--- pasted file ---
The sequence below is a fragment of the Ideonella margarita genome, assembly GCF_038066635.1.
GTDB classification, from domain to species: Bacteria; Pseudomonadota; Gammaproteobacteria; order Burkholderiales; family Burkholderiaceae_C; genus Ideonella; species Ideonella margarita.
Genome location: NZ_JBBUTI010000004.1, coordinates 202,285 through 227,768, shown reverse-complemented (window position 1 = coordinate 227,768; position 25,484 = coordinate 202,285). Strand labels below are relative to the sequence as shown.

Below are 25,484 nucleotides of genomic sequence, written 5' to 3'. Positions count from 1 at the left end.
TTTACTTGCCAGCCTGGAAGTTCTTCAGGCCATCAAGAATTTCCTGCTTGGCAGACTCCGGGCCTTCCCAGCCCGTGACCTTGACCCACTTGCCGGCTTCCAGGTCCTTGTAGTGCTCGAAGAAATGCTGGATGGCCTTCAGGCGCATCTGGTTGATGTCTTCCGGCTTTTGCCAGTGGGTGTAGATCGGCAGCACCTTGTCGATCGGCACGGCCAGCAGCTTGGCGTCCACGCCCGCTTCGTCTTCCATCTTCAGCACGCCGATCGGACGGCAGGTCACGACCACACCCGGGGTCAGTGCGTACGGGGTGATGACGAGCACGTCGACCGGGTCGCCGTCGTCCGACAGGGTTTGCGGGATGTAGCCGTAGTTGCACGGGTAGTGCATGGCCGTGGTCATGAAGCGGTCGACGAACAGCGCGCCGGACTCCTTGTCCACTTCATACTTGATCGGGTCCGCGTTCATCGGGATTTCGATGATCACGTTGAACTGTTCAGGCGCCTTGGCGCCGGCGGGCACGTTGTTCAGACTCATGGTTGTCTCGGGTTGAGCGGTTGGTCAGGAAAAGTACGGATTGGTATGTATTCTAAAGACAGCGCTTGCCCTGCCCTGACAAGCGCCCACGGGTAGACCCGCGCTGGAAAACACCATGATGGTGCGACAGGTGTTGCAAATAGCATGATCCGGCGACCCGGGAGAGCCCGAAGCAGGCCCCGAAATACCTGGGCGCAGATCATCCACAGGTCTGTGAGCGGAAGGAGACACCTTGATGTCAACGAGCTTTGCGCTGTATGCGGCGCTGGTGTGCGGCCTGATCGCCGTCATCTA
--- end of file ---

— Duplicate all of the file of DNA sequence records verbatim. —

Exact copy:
The sequence below is a fragment of the Ideonella margarita genome, assembly GCF_038066635.1.
GTDB classification, from domain to species: Bacteria; Pseudomonadota; Gammaproteobacteria; order Burkholderiales; family Burkholderiaceae_C; genus Ideonella; species Ideonella margarita.
Genome location: NZ_JBBUTI010000004.1, coordinates 202,285 through 227,768, shown reverse-complemented (window position 1 = coordinate 227,768; position 25,484 = coordinate 202,285). Strand labels below are relative to the sequence as shown.

Below are 25,484 nucleotides of genomic sequence, written 5' to 3'. Positions count from 1 at the left end.
TTTACTTGCCAGCCTGGAAGTTCTTCAGGCCATCAAGAATTTCCTGCTTGGCAGACTCCGGGCCTTCCCAGCCCGTGACCTTGACCCACTTGCCGGCTTCCAGGTCCTTGTAGTGCTCGAAGAAATGCTGGATGGCCTTCAGGCGCATCTGGTTGATGTCTTCCGGCTTTTGCCAGTGGGTGTAGATCGGCAGCACCTTGTCGATCGGCACGGCCAGCAGCTTGGCGTCCACGCCCGCTTCGTCTTCCATCTTCAGCACGCCGATCGGACGGCAGGTCACGACCACACCCGGGGTCAGTGCGTACGGGGTGATGACGAGCACGTCGACCGGGTCGCCGTCGTCCGACAGGGTTTGCGGGATGTAGCCGTAGTTGCACGGGTAGTGCATGGCCGTGGTCATGAAGCGGTCGACGAACAGCGCGCCGGACTCCTTGTCCACTTCATACTTGATCGGGTCCGCGTTCATCGGGATTTCGATGATCACGTTGAACTGTTCAGGCGCCTTGGCGCCGGCGGGCACGTTGTTCAGACTCATGGTTGTCTCGGGTTGAGCGGTTGGTCAGGAAAAGTACGGATTGGTATGTATTCTAAAGACAGCGCTTGCCCTGCCCTGACAAGCGCCCACGGGTAGACCCGCGCTGGAAAACACCATGATGGTGCGACAGGTGTTGCAAATAGCATGATCCGGCGACCCGGGAGAGCCCGAAGCAGGCCCCGAAATACCTGGGCGCAGATCATCCACAGGTCTGTGAGCGGAAGGAGACACCTTGATGTCAACGAGCTTTGCGCTGTATGCGGCGCTGGTGTGCGGCCTGATCGCCGTCATCTA